This research aims to bridge the gap between theoretical research and applied practice by providing evidence-based solutions to a real-world problem in digital health. The research contributes to knowledge that is relevant to digital contact-tracing in the academic community and beyond to provide a significant benefit to the public, practitioners, policymakers and the wider community. The research provides psychological knowledge and perspective through partnership and collaboration with stakeholders. The project contributes to research-informed practice by providing guidance for designers and policy-makers to enhance the acceptance of digital health contact-tracing.

Entry Requirements

Applicants should hold or expect to obtain a good honours degree (2:1 or above) in a relevant discipline. A masters level qualification in a relevant discipline is desirable, but not essential, as well as a demonstrable understanding of the research area. Further details of the expected background may appear in the specific project details. International students will be subject to the standard entry criteria relating to English language ability, ATAS clearance and, when relevant, UK visa requirements and procedures.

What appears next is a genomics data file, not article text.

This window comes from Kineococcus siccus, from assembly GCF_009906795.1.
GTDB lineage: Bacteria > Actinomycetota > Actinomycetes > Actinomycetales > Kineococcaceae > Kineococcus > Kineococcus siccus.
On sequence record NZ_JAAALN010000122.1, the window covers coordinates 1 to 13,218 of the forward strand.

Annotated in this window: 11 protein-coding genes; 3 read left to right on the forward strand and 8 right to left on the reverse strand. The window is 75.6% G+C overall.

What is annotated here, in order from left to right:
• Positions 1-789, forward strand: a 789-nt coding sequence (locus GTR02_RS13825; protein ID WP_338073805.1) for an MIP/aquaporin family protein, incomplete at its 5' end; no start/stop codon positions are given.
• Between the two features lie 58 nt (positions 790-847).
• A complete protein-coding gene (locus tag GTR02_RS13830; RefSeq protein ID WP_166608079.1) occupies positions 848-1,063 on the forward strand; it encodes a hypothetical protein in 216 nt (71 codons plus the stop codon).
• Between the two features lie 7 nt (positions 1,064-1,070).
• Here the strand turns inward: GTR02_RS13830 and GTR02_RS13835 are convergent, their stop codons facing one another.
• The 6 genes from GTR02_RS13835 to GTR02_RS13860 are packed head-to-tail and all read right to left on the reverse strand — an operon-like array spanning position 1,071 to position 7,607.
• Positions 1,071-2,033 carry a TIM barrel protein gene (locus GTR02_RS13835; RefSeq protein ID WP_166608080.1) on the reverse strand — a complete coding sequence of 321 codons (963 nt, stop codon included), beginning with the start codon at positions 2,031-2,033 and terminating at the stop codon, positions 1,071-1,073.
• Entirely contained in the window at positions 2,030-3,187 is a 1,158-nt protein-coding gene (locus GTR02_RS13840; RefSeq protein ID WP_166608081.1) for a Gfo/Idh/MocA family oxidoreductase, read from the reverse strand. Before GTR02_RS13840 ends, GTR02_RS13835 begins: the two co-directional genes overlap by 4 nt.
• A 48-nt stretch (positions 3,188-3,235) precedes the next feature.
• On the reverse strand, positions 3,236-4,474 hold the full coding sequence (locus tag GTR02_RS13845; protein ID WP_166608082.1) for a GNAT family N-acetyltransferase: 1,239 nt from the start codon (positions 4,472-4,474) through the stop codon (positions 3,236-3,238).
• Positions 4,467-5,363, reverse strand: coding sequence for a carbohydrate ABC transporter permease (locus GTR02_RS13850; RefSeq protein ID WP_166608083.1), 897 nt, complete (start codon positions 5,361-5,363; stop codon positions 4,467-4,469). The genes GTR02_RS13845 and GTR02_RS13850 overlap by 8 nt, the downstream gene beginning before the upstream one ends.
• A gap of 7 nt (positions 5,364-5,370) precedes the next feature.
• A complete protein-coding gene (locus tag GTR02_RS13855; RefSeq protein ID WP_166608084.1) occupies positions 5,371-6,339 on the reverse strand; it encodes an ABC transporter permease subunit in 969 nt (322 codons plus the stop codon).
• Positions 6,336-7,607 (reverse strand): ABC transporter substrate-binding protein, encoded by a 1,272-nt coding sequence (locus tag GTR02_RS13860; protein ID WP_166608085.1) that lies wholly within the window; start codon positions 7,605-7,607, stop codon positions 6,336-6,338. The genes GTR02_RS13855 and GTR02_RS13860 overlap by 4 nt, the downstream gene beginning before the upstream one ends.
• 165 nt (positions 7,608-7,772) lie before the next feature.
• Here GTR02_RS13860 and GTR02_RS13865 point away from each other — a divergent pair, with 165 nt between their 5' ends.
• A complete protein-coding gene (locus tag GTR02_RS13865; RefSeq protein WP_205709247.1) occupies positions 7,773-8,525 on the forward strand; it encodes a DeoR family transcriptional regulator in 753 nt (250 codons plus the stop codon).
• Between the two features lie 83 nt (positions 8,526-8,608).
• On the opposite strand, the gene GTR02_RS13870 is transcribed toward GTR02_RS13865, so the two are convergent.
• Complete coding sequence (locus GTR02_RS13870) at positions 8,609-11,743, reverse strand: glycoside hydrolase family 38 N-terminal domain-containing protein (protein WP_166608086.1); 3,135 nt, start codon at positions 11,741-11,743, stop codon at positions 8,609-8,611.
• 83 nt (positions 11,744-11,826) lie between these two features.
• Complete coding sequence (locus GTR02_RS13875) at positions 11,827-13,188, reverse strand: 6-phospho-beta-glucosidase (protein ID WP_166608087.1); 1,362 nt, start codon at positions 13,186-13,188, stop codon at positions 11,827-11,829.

How to Apply

Applicants should apply online for this opportunity at:

Please use the Online Application (Funded PHD) application form. When asked to specify funding select “other” and enter ‘RDS’ and the title of the PhD project that you are applying for. You should ensure that you clearly indicate that you are applying for a Funded Studentship and the title of the topic or project on the proposal that you will need to upload when applying. If you would like to apply for more than one project, you will need to complete a further application form and specify the relevant title for each application to a topic or project.

Applications for studentships that do not clearly indicate that the application is for a Funded Studentship and state the title of the project applied for on the proposal may mean that your application may not be considered for the appropriate funding.

For academic enquiries, please contact [Email Address Removed]

For administrative enquiries before or when making your application, contact [Email Address Removed].  

Funding Notes

The Fees-Paid PhD studentship will cover all tuition fees for the period of a full-time PhD Registration of up to four years. Successful applicants who are eligible will be able to access the UK Doctoral Loan scheme to support with living costs. The Fully Funded PhD Studentship covers tuition fees for the period of a full-time PhD Registration of up to four years and provide an annual tax-free stipend of £15,000 for three years, subject to satisfactory progress. Applicants who are employed and their employer is interested in funding a PhD, can apply for a Collaborative Studentship.